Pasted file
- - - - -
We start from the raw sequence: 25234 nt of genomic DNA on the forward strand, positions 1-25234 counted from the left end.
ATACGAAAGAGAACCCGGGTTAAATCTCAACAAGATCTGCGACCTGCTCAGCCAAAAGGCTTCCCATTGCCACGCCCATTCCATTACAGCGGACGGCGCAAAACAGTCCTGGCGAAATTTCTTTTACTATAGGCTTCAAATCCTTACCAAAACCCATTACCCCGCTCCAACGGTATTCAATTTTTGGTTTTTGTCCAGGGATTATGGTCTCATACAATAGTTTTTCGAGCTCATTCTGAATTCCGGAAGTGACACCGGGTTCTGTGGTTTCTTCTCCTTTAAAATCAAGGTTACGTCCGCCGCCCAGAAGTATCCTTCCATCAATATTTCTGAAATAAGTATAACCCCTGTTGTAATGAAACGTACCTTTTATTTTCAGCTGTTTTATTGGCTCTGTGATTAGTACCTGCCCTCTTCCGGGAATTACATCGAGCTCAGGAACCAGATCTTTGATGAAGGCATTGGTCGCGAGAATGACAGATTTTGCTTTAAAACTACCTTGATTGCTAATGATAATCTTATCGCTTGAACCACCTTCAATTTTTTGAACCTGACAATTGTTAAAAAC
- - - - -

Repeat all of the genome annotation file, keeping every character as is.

We start from the raw sequence: 25234 nt of genomic DNA on the forward strand, positions 1-25234 counted from the left end.
ATACGAAAGAGAACCCGGGTTAAATCTCAACAAGATCTGCGACCTGCTCAGCCAAAAGGCTTCCCATTGCCACGCCCATTCCATTACAGCGGACGGCGCAAAACAGTCCTGGCGAAATTTCTTTTACTATAGGCTTCAAATCCTTACCAAAACCCATTACCCCGCTCCAACGGTATTCAATTTTTGGTTTTTGTCCAGGGATTATGGTCTCATACAATAGTTTTTCGAGCTCATTCTGAATTCCGGAAGTGACACCGGGTTCTGTGGTTTCTTCTCCTTTAAAATCAAGGTTACGTCCGCCGCCCAGAAGTATCCTTCCATCAATATTTCTGAAATAAGTATAACCCCTGTTGTAATGAAACGTACCTTTTATTTTCAGCTGTTTTATTGGCTCTGTGATTAGTACCTGCCCTCTTCCGGGAATTACATCGAGCTCAGGAACCAGATCTTTGATGAAGGCATTGGTCGCGAGAATGACAGATTTTGCTTTAAAACTACCTTGATTGCTAATGATAATCTTATCGCTTGAACCACCTTCAATTTTTTGAACCTGACAATTGTTAAAAAC